The Great Flood of 2016
The past weekend felt like something out of a bad movie or those crazy stories you would have seen in the news—where mother nature takes out her wrath on a small town and its surrounding neighborhoods.
Never in my life would I feel like I would be caught in the middle of it until this past weekend.
The madness started this past Thursday, September 22nd, 2016. I was out of town for a conference in Iowa City, just about an hour and a half away from my Cedar Falls residence.
My wife was back and it’s always hard to leave her by herself knowing that she’s alone at night—we both lose sleep over it. However, she is a tough woman and through this story, she gets even tougher.
We had massive amounts of rain the past week in our city and up north. That Thursday night she contacts me that the water was going to rise dramatically from our nearby river. She didn’t seem too concerned at first as initial reports weren’t that bad, but there still a bit of uneasiness lingered in our minds.
You see, our area recently experienced a massive flood back in 2008. It was a national emergency and was a big deal across the media. It was a 100-year flood and something we had never seen before.
You would’ve never thought something like this would happen again right?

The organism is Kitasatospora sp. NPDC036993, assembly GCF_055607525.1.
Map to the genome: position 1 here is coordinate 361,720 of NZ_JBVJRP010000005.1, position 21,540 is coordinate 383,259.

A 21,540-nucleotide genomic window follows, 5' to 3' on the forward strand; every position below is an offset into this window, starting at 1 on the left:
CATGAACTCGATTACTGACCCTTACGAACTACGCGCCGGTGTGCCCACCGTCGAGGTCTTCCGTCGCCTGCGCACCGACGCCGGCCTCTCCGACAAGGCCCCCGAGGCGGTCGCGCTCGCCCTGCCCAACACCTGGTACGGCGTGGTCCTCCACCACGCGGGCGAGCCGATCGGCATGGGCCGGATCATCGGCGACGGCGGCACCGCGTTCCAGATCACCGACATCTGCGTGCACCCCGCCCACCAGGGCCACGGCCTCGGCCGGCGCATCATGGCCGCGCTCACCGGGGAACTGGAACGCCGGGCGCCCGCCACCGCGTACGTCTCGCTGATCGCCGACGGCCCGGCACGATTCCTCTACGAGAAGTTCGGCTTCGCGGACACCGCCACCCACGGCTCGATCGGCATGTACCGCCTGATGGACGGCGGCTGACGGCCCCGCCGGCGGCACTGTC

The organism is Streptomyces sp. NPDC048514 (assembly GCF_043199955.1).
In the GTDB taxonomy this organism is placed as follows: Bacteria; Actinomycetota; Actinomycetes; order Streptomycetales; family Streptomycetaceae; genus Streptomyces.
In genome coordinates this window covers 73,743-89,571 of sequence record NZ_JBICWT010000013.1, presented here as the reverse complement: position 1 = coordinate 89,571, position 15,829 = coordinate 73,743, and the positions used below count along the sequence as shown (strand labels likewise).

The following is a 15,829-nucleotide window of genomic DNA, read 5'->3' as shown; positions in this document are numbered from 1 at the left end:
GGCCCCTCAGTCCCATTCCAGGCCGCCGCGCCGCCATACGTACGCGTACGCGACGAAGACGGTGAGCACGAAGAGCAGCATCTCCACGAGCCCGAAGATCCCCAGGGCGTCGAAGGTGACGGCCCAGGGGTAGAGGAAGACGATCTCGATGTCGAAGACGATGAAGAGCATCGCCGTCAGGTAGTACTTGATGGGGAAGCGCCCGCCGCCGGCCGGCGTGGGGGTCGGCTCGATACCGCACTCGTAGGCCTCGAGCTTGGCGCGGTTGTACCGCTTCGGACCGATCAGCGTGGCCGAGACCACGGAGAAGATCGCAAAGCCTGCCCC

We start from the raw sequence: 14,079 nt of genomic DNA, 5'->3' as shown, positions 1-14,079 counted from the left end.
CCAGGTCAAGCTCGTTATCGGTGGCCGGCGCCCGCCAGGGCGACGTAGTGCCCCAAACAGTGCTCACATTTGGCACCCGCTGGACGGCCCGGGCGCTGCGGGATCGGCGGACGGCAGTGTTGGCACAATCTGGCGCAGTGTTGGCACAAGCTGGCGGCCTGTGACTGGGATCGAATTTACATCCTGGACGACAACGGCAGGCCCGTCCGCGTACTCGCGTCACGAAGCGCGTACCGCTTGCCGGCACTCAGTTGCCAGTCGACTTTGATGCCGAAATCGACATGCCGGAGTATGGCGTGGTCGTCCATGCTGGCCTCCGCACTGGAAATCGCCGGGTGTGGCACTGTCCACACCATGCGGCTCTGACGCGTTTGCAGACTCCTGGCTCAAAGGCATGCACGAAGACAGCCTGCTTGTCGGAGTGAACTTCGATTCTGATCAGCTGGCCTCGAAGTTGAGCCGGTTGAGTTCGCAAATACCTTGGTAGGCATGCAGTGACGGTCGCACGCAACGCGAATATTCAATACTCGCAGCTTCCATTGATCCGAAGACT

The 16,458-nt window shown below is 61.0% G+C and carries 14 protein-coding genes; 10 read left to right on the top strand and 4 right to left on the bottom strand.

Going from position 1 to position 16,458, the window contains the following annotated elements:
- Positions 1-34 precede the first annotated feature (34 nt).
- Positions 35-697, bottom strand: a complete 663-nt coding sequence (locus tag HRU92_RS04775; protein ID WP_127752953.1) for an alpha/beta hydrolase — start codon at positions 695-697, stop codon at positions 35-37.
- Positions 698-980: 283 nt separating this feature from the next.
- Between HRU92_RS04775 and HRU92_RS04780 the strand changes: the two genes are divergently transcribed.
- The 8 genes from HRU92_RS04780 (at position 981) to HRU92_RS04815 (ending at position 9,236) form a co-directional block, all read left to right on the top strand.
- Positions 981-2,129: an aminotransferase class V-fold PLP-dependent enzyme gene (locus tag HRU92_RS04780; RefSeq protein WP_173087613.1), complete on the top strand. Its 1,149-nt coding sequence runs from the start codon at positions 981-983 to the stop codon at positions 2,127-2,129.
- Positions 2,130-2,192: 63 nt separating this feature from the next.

That Thursday she assured me that she was alright and to continue attending my conference. Things changed quickly that Friday morning while attending one of the morning speakers. I looked at my phone and saw several missed calls followed by a text message: “you need to come home now.”
I packed up my things and jetted back as soon as I could and gave her a call. Reports are coming in that this flood could match the flood from 2008 and that I need to hurry home and help her move everything from our lower level up to high ground. If I didn’t get home now I may not have a chance to get into our neighborhood.
So here I am, speeding home from Iowa City going as fast while avoiding state troopers.
This is the part of the story where my wife is a bad ass. Thursday night when she told me to stay at the conference and she’d hold down the fort, she spent the entire night clearing out one of our garages.
She spent the majority of Friday early afternoon continuing to move things on her own till I got there. When I arrived around 1pm, it was like a scene out of the movie. Driving over the highway you could see the river significantly higher and approaching the sides of the road.
When pulling into my neighborhood, it was pandemonium as all of our neighbors were rushing their belongings into u-hauls and hitting the road to safety. As I park and rush to start moving everything from our second garage to the deck, my wife tells me that fire department recommended evacuating as our neighborhood was surely going underwater. It was only a matter of time until the water crossed the road into our area.
To add to the stress, I was in a wedding that weekend and had a rehearsal dinner at 5:30pm for my best friend Kerston—causing me again to leave my wife alone. The worst part was her parents lived by us too and they got hit hard back in 2008. Once we got everything moved that we could, I hit the road while she went to help her parents out.